Bear ID Card

If you encounter a grizzly or a black bear, get your bear spray ready to engage and begin backing away slowly, refraining from making eye contact all the while speaking calmly. If you are charged by a grizzly and you find yourself without bear spray, lay face-down on the ground and immediately cover your neck and head with your hands and arms. Grizzly attacks are typically defensive, as the grizzly likely sees you as an annoyance and wants you out of their habitat, especially if your presence has inadvertently surprised the bear.

The likelihood of having a negative encounter with either a grizzly or black bear is slim, but it’s smart to always  be prepared. Preparedness could save your life and the life of the bear! The absolute best things we can do to mitigate human-bear conflict on the trail are: Hike in groups of 3 or more, continuously talk or sing as you go, and remember to always, always carry bear spray, no matter what bear species you share the landscape with! 

American Black Bear Cub
Tina Shaw/USFWS

I hope that by reading my story, you have learned how to prepare yourself for action in case of a bear encounter. If we make a point to educate ourselves about the majestic wildness around us, how to behave in it and the need to conserve it in a manner that perpetuates justice for humans and wildlife, our world will become a better place for all (including punky teenage bears!)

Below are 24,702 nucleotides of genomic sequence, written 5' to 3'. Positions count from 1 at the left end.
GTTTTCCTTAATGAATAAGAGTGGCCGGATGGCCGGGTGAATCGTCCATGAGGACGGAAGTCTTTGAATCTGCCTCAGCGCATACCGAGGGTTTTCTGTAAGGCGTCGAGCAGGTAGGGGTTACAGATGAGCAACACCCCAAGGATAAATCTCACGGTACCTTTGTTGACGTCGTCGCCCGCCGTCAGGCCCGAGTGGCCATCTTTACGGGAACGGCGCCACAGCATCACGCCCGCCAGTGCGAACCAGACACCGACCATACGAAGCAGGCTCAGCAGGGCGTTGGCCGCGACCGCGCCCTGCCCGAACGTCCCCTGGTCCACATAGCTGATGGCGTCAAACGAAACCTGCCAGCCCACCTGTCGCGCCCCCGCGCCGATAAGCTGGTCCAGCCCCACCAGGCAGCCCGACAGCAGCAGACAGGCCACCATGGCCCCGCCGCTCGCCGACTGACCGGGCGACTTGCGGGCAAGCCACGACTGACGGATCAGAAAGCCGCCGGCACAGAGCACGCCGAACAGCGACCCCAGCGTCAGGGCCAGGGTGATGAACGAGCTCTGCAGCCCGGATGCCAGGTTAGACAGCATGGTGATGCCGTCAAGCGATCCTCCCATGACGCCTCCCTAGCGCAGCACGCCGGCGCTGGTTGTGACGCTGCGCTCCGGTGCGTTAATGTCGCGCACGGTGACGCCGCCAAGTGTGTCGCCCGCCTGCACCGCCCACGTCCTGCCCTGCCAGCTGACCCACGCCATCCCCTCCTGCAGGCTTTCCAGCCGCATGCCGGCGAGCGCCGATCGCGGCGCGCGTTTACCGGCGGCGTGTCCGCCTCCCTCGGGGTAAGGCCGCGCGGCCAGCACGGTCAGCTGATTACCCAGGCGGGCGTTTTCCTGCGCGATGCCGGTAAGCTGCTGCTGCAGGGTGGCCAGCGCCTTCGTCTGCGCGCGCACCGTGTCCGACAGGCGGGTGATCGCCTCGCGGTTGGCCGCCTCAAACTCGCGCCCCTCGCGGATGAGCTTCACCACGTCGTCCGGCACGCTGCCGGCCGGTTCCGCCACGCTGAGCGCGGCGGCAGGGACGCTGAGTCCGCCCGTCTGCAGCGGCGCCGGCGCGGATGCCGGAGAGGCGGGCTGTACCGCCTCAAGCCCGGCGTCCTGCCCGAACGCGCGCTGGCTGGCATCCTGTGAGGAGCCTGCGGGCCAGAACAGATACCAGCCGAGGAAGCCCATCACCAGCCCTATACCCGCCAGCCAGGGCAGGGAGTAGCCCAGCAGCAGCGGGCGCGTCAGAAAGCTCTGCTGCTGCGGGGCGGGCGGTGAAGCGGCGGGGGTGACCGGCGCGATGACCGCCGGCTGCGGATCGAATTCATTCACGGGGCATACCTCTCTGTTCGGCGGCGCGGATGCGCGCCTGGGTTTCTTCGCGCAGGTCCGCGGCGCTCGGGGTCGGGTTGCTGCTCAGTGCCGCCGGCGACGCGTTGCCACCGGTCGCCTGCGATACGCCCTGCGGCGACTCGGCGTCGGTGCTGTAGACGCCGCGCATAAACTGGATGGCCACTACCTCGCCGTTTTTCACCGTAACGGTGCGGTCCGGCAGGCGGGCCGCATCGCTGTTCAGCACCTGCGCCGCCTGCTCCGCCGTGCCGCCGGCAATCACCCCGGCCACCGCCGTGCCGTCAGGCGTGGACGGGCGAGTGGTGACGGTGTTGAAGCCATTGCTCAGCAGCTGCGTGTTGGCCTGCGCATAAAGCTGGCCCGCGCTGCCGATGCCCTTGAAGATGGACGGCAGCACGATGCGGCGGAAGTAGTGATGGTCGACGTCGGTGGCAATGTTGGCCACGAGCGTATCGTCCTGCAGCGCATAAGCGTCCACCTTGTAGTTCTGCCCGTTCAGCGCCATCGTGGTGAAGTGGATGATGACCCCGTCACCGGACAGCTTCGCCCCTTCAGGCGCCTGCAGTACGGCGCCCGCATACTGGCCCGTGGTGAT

Maddy Watson

Maddy Watson is a current Western Carolina University graduate student pursuing a Master of Public Affairs for Nonprofit Management. A lifelong lover of nature, she continues to develop her passion for wildlife conservation through both a philosophical and sociological lens as a Southeast Field Office intern for Defenders of Wildlife. 


Play Smart in Bear Country

While seeing one of these magnificent creatures in the wild—from a distance—can be an exciting experience, it’s important to know the appropriate precautions to take so you can navigate safely in bear country. Knowing how to interpret bear behavior and act responsibly enhances your visit and is part of sharing our landscapes with wildlife.